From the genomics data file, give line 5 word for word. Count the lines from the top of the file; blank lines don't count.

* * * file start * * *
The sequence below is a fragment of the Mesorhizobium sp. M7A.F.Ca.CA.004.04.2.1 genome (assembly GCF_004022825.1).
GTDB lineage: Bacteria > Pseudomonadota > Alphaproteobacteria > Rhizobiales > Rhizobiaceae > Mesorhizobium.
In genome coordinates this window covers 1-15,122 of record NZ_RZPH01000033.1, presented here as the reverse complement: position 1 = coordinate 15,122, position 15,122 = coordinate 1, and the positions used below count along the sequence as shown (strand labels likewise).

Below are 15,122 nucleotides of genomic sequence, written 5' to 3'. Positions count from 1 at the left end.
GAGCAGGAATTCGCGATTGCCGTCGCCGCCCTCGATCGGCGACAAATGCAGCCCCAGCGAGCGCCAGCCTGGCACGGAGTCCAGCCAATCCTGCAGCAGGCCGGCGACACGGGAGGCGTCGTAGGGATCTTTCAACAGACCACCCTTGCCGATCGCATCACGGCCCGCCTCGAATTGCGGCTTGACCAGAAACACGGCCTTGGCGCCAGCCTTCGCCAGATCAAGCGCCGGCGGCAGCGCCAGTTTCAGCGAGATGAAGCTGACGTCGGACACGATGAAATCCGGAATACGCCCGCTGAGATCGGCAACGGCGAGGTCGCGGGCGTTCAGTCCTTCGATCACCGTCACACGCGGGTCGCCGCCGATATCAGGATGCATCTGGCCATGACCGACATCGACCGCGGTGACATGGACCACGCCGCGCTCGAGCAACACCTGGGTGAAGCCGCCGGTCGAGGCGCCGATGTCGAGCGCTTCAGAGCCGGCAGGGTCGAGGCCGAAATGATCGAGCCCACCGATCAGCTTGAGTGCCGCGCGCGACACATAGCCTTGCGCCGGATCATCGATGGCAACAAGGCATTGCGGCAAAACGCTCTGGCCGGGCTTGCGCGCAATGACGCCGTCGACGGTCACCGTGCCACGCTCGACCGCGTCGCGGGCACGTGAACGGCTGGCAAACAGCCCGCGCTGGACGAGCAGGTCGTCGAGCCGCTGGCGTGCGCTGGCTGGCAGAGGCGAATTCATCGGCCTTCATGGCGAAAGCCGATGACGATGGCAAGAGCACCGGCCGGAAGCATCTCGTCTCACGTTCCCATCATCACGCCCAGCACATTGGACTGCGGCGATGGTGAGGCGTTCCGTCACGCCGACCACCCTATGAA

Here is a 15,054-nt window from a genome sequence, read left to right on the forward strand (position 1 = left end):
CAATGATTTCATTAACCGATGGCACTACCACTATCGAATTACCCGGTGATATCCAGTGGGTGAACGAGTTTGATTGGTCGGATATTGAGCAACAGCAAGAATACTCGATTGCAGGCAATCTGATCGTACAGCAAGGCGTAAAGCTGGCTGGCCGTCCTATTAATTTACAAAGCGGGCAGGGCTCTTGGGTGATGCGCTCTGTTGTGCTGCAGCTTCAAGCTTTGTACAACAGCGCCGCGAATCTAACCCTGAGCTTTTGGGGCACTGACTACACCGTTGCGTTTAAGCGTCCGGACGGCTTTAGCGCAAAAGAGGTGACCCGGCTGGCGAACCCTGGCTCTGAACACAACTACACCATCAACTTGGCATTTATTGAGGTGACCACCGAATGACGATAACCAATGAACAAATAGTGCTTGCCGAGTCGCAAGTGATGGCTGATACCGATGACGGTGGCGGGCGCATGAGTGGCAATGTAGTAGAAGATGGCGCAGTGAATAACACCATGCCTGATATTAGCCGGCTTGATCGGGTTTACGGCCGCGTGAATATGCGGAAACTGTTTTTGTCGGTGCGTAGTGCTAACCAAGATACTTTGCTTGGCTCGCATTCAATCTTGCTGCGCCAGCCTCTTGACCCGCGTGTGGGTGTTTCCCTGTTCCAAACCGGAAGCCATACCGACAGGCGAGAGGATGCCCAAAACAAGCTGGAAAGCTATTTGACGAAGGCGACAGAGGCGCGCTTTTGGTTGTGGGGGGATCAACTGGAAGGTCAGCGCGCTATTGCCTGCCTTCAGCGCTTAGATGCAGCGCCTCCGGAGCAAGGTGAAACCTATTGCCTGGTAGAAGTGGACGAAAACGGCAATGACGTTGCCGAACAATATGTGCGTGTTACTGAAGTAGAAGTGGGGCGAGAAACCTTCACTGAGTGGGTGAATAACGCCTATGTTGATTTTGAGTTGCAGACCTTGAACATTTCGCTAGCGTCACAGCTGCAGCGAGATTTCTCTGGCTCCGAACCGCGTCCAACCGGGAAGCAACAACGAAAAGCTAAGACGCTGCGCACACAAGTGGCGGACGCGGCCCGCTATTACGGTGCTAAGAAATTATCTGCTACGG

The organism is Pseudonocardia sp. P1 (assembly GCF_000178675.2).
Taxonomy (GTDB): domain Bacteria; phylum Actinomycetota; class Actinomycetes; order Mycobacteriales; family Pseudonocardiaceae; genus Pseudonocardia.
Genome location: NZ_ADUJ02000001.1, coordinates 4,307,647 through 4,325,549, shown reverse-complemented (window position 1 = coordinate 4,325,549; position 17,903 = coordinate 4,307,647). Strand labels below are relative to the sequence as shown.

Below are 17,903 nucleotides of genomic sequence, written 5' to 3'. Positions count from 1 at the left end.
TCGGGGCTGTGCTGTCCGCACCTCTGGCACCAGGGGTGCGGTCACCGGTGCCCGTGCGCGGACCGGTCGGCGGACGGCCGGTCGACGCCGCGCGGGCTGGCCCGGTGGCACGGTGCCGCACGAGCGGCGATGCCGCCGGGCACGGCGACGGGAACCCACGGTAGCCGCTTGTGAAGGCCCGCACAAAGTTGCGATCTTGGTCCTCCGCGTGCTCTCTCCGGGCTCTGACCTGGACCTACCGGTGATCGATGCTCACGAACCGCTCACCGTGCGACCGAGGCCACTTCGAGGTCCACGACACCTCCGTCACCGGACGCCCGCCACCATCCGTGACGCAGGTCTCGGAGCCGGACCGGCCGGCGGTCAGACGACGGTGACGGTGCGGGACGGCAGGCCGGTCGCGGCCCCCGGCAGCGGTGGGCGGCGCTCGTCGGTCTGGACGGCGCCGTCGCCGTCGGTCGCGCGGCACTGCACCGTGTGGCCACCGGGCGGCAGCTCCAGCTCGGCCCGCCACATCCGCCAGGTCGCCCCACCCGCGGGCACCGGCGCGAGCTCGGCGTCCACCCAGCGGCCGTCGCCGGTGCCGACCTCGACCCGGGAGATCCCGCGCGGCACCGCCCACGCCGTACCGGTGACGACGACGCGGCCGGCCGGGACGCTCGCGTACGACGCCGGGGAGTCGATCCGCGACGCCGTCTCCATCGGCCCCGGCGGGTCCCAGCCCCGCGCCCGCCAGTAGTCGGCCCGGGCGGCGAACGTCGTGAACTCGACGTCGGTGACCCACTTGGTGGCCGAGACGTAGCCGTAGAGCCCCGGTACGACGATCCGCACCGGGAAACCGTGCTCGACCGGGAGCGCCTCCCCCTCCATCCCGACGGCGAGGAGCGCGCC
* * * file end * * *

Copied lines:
GAGCAGGAATTCGCGATTGCCGTCGCCGCCCTCGATCGGCGACAAATGCAGCCCCAGCGAGCGCCAGCCTGGCACGGAGTCCAGCCAATCCTGCAGCAGGCCGGCGACACGGGAGGCGTCGTAGGGATCTTTCAACAGACCACCCTTGCCGATCGCATCACGGCCCGCCTCGAATTGCGGCTTGACCAGAAACACGGCCTTGGCGCCAGCCTTCGCCAGATCAAGCGCCGGCGGCAGCGCCAGTTTCAGCGAGATGAAGCTGACGTCGGACACGATGAAATCCGGAATACGCCCGCTGAGATCGGCAACGGCGAGGTCGCGGGCGTTCAGTCCTTCGATCACCGTCACACGCGGGTCGCCGCCGATATCAGGATGCATCTGGCCATGACCGACATCGACCGCGGTGACATGGACCACGCCGCGCTCGAGCAACACCTGGGTGAAGCCGCCGGTCGAGGCGCCGATGTCGAGCGCTTCAGAGCCGGCAGGGTCGAGGCCGAAATGATCGAGCCCACCGATCAGCTTGAGTGCCGCGCGCGACACATAGCCTTGCGCCGGATCATCGATGGCAACAAGGCATTGCGGCAAAACGCTCTGGCCGGGCTTGCGCGCAATGACGCCGTCGACGGTCACCGTGCCACGCTCGACCGCGTCGCGGGCACGTGAACGGCTGGCAAACAGCCCGCGCTGGACGAGCAGGTCGTCGAGCCGCTGGCGTGCGCTGGCTGGCAGAGGCGAATTCATCGGCCTTCATGGCGAAAGCCGATGACGATGGCAAGAGCACCGGCCGGAAGCATCTCGTCTCACGTTCCCATCATCACGCCCAGCACATTGGACTGCGGCGATGGTGAGGCGTTCCGTCACGCCGACCACCCTATGAA